Photo: Manuel Harlan


Reviewer's Rating

The depth of our fascination with Julius Caesar may be gauged from the fact that not one but two modern words for an autocratic ruler ‒ Kaiser and Tsar ‒ are derived from what was, after all, just his family name.

Photo: Manuel Harlan

Imperium at the Gielgud Theatre is a two (arguably six) play adaptation by Mike Poulton of Robert Harris’s three Cicero novels Imperium, Lustrum and Dictator. It’s an RSC production, so comes to London from a sell-out run at Stratford (I wish it had gone to Bury St Edmunds in the meantime so I could say it came to Bury St Edmunds, not to praise him, but no matter). This earlier run means the huge cast are already familiar with their often Herculean roles, and the London previews showed no sign of ring rust ‒ if anything they gabbled their lines too quickly at first, but soon settled into a more natural rhythm.

Mind you, they have a lot to get through. Poulton is evidently of the Peter Jackson school of adaptation, and seeing both plays afternoon and evening on the same day is undeniably a bit of a marathon ‒ I would have preferred breaking them up over two days, and I suspect the cast would too. The actor with most to do is of course the excellent Richard McCabe as Cicero, the Roman statesman who, being neither from a Patrician family nor (as people love to remind him) having military experience, has to rely on his brilliance as an orator to succeed. McCabe plays him with a kind of Robert Morleyesque bookish camp, perhaps a little more effete than Harris’s Cicero who we are told exercised every morning to keep in physical shape. Also in for the long haul is Joseph Kloska as his amanuensis Tiro, called upon to record practically everything Cicero ever said, which he had no doubt future generations would want to know about.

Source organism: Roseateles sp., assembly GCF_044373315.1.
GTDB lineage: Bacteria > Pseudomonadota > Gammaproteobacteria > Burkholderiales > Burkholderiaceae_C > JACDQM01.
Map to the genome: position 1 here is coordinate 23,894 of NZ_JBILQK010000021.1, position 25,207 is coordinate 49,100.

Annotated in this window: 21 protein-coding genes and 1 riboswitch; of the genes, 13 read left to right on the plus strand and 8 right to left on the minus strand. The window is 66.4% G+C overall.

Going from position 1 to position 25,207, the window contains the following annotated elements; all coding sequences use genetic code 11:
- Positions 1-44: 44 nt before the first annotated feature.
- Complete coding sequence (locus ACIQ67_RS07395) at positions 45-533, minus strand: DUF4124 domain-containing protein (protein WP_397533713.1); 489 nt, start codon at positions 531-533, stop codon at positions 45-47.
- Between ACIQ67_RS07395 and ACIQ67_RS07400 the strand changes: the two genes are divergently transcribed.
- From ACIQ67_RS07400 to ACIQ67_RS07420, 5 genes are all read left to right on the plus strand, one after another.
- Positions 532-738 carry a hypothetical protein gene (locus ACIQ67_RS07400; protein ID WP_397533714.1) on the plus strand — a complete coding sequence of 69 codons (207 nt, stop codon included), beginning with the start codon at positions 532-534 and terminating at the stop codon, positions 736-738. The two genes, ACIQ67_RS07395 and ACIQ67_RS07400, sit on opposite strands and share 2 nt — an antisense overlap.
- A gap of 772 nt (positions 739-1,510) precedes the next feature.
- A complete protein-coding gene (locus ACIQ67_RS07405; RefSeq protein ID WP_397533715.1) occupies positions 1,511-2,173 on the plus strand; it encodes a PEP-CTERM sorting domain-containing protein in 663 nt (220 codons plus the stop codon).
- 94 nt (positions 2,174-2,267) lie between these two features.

Whatever Cicero’s own merits, it was his misfortune to live through a tumultuous period in Roman history ‒ the Catiline conspiracy, the civil war between Caesar and Pompey Magnus, Caesar’s murder, the triumvirate and Mark Anthony’s eventual ousting by Octavian ‒ and it is with these that we concern ourselves, the narrative gap between the two plays being explained by Tiro himself as the result of one of his books going missing. There is, of course, an unwritten rule that any pompous politician shown on the stage these days must be compared to Donald Trump, and given that Pompey is known to have had ridiculous hair people laughed at behind his back, director Gregory Doran can’t resist. (Nor can Poulton resist an anachronistic joke about whether Britain is part of Europe or not.)

Photo: Manuel Harlan

But this is always Caesar’s show, especially in Peter de Jersey’s magnificent performance ‒ long before he achieves a shred of power, you can see the fathomless depths behind the eyes of a man who would rather be first man in a village than second man in Rome, and we have no doubt whose eyes are represented by the mosaic that forms the backdrop to Anthony Ward’s versatile set. Unfortunately, this does mean tension flags a little after Caesar is disposed of early in the second play. Given that Shakespeare was largely informed by Cicero’s account, it’s no surprise that what we see here is the story we know, though Harris/Poulton go further than Shakespeare
in giving us a gloriously dull and legalistic Brutus, superbly realised by John Dougall.
(They also don’t spare themselves the thankless task of competing with the familiar version of Mark Anthony’s funeral oration.)

Joe Dixon is excellent, especially as the barely contained wild animal Catiline, as are Nicholas Boulton as Celer and Cassius and Oliver Johnstone as the psychopathic Octavian.